The Indian economy expanded at its fastest pace in two-and-a-half years in the quarter ending June on the back of a turnaround in manufacturing as sentiment was boosted by the Narendra Modi government’s measures to help recover from the longest slump in a quarter of a century.
Data released on Friday showed gross domestic product (GDP) grew by a better-than-expected 5.7% in April-June, sharply higher than 4.6% in the previous quarter, signalling a revival in the economy.
Asia’s third-largest economy expanded by less than 5% for two straight years, because of policy logjams, project delays and a string of corruption scandals. But the government said the economy had turned the corner.
“With improvement witnessed in some important sectors including manufacturing as well as in the performance of exports, along with the measures taken by the government, the economy can be expected to show further improvement in the remaining part of the year,” a finance ministry statement said.
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A slew of other data also pointed to better times for the country’s financial health.
Domestic passenger vehicles sales grew for the third month in a row in July, signalling a revival in demand that began when excise duties were lowered during the interim budget last February.
The National Council for Applied Economic Research's (NCAER's) quarterly business confidence Index (BCI) -- a measure to gauge economic sentiment -- rose by 13% in June 2014 from April 2014.
Data released by the Central Statistics Office (CSO) showed that the manufacturing sector, which accounts for about 15% of the economy, grew by 3.5% in April-June — the fastest in nine quarters— compared with a contraction of 1.4% in the previous quarter and a decline of 1.2% in the year-ago period.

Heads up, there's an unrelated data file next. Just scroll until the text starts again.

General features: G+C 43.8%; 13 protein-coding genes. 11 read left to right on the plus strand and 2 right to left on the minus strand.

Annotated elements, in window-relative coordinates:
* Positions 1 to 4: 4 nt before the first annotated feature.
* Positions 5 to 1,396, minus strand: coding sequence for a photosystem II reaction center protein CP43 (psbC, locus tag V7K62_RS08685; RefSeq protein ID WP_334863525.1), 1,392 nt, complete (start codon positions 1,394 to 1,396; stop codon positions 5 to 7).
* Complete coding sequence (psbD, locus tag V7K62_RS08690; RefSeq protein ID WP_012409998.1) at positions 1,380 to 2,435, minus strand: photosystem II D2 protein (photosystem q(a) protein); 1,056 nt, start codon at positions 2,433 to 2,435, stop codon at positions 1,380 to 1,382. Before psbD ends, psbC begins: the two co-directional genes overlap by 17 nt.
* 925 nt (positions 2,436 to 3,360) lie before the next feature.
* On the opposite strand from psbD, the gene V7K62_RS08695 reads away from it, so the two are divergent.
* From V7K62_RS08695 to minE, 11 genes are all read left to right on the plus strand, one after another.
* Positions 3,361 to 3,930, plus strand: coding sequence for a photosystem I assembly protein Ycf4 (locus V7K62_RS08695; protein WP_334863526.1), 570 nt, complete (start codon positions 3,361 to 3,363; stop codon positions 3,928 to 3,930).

Farm output grew 3.8% compared with 4% in the same quarter last year, but patchy monsoon rains could affect agricultural income, hurting sales of consumer goods such as refrigerators and vehicles. Importantly, low farm output could push up food inflation, which is hovering around 10%.
Capital goods output, a broad gauge of investment activity, grew 13.9% in April-June, compared to a contraction of 3.7% in the same period of the previous year, in what could be a sign that companies are adding new capacities.
The slide in the services sector, which accounts for more than two-thirds of the economy, appears to have been arrested. The sector, including construction, grew by 6.8% in the April-June quarter, higher than 5.8% in 2013-14.
All the major components of the services economy — hotels, communication, trade and hotels — have recorded growth rates higher than the previous year, although they are still far lower than the decadal average.
Between 2004-05 and 2009-10, the services sector, which accounts for more than two-third of the Indian economy, grew at an average of more than 10%. This pulled the broader economy’s growth to more than 8% for all years except 2008-09 when a financial crisis roiled the world economy.
The Congress, however, said it was not impressed.
“For those who have consistently got over 8% growth of Indian economy year after year and whose lowest average is the highest than the NDA’s highest average rate of growth, we are not impressed,” party spokesman Abhishek Singhvi said.